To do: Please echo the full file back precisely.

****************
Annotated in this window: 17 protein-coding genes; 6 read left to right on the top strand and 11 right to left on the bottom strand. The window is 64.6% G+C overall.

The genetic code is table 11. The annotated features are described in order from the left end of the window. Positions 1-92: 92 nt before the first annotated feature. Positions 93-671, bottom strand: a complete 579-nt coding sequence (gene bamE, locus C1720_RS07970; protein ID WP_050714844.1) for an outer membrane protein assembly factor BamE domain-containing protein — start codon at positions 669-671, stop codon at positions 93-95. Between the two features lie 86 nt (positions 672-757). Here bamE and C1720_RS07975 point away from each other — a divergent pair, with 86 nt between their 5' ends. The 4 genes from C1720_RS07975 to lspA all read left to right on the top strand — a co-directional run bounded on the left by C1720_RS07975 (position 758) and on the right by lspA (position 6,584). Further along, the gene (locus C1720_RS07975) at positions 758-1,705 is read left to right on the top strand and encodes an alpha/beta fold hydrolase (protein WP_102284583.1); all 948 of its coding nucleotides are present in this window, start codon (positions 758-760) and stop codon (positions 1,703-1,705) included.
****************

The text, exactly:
Annotated in this window: 17 protein-coding genes; 6 read left to right on the top strand and 11 right to left on the bottom strand. The window is 64.6% G+C overall.

The genetic code is table 11. The annotated features are described in order from the left end of the window. Positions 1-92: 92 nt before the first annotated feature. Positions 93-671, bottom strand: a complete 579-nt coding sequence (gene bamE, locus C1720_RS07970; protein ID WP_050714844.1) for an outer membrane protein assembly factor BamE domain-containing protein — start codon at positions 669-671, stop codon at positions 93-95. Between the two features lie 86 nt (positions 672-757). Here bamE and C1720_RS07975 point away from each other — a divergent pair, with 86 nt between their 5' ends. The 4 genes from C1720_RS07975 to lspA all read left to right on the top strand — a co-directional run bounded on the left by C1720_RS07975 (position 758) and on the right by lspA (position 6,584). Further along, the gene (locus C1720_RS07975) at positions 758-1,705 is read left to right on the top strand and encodes an alpha/beta fold hydrolase (protein WP_102284583.1); all 948 of its coding nucleotides are present in this window, start codon (positions 758-760) and stop codon (positions 1,703-1,705) included.